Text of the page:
We were there during the summer, so we borrowed a canoe from the boathouse and paddled the bay, stalking a loon who preened, dove, and then floated in front of us for a good 10 minutes. Then we relaxed on the beach, took a short hike, and explored the amazing garden with its rows of raised vegetable and flower beds. Lisa had told us it’s “a world within a world,” and she was right. We spotted a deer eyeing an apple tree from the other side of the fence, so we picked up a fallen apple and tossed it over. The deer ran, but we suspect it returned later for the treat.
The main event for us was the food. Breakfast and lunch arrive at your doorstep in a wooden box with handles—hot muffins or breads and fruit in the morning (included) and whatever you order for lunch (an à la carte charge).
Dinner is served in the inn’s main dining room, or you can reserve a chef-side table or the wine cellar table. We opted for the wine cellar option and were led to a table for two in a room housing thousands of beautiful bottles. Naturally, we chose to have the wine pairing with our meal, which included chef’s-choice extras.
We enjoyed the chef’s sense of fun and imagination. Our amuse-bouche was a frothy, pink, carbonated fruit shooter blended from cantaloupe, watermelon, and berries plucked from the garden. The salad was equally fresh—lettuces and beets we’d seen on our walk earlier in the day. There were Angus short ribs, then sea bass, served with more garden vegetables and herbs. Dessert arrived, vanilla pound cake with fresh strawberries, Chantilly whipped cream, and garden mint. And then, for good measure, we were served an almond-caramel tartlet, which we took to go because we couldn’t eat another bite.
Something To Celebrate
A peek inside the notebooks left in the rooms for guest comments shows that many couples come to the property to celebrate special occasions, especially anniversaries, from a first to a 50th.
“We dropped our kids off at the in-laws and came for the celebration of our 10th anniversary,” wrote one guest from Kansas. “Canoe Bay has been such a gift—we have relished every peaceful moment.” “Here to celebrate our 35th anniversary,” wrote another. “My husband kept it a surprise . . . Wow!”
One reason Canoe Bay is a special occasion destination is the splurge factor. Overnight costs range from $250 for a room at the lodge to $999 for the most expensive cottage. Dinner is $75 a night per person in the dining room, with a $70 fee for wine pairing, plus higher costs to sit at the chef’s table or in the wine cellar.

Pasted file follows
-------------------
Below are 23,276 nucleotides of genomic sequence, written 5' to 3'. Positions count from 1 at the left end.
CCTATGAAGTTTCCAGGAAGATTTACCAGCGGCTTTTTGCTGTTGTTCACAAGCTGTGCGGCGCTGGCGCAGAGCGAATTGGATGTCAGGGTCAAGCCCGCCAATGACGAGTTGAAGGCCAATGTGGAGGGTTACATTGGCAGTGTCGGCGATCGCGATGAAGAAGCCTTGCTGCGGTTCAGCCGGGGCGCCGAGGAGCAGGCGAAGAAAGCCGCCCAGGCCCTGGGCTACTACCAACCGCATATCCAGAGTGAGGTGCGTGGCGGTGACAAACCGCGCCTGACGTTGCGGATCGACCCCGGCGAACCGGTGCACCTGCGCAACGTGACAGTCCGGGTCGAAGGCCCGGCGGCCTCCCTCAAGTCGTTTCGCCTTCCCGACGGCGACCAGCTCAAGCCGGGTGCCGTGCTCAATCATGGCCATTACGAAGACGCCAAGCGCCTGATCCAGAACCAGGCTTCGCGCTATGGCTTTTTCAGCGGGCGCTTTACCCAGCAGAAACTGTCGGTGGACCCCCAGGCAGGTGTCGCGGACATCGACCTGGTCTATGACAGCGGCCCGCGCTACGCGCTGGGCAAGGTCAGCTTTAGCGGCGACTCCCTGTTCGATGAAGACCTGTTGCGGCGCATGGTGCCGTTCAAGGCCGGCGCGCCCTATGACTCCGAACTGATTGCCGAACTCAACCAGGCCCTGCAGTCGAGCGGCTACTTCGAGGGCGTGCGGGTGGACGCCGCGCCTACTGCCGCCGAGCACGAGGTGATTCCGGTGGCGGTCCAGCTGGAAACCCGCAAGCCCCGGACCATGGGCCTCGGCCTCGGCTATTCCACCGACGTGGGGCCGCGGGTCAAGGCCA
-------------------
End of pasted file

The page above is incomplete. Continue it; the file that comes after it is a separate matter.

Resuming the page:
But there’s no denying the quality of the experience—the rare feeling of having needs anticipated and met, the service without stuffiness, the low-key elegance. Many guests wrote about the excellent food and amazing garden. Others found rejuvenation hiking the trails and spotting wildlife. The quiet of the woods and the calm of the bay allow for an expanse of attention, a chance to focus on the person you’re with.
Lisa Dobrowolski says she’s heard more than once how very improbable it seems that a romantic oasis exists in tiny Chetek, Wisconsin. She responds, smiling, with something her husband likes to say. He says Canoe Bay is proof that God exists. It certainly is heavenly. 715-924-4594, canoebay.com
Canoe Bay may be the ultimate quick romantic getaway, but you can have a mini-retreat with your sweetie even closer to home. Most of the finer hotels in town offer “romance packages” that include some combo of champagne, strawberries, roses, or spa services. But only The Saint Paul Hotel (651-292-9292, saintpaulhotel.com) was named one of Travel + Leisure Magazine’s 2014 top 500 hotels in the world for its world-class service, beautiful views, and opulent décor. There are three levels of romance to choose from here—the ultimate includes tuxedo strawberries, champagne, fresh flowers, bathrobes to keep, dinner, breakfast, and late check-out. An easier room to get is at the new Radisson Blu MOA (952-881-5258, radissonblu.com). “A mall hotel?” you ask. Yes, it’s attached to the mall, but this blue-and-white oasis from the din is all about luxury. To prove it, they’ve added a wine lover’s package that includes a bottle of Silver Oak cabernet.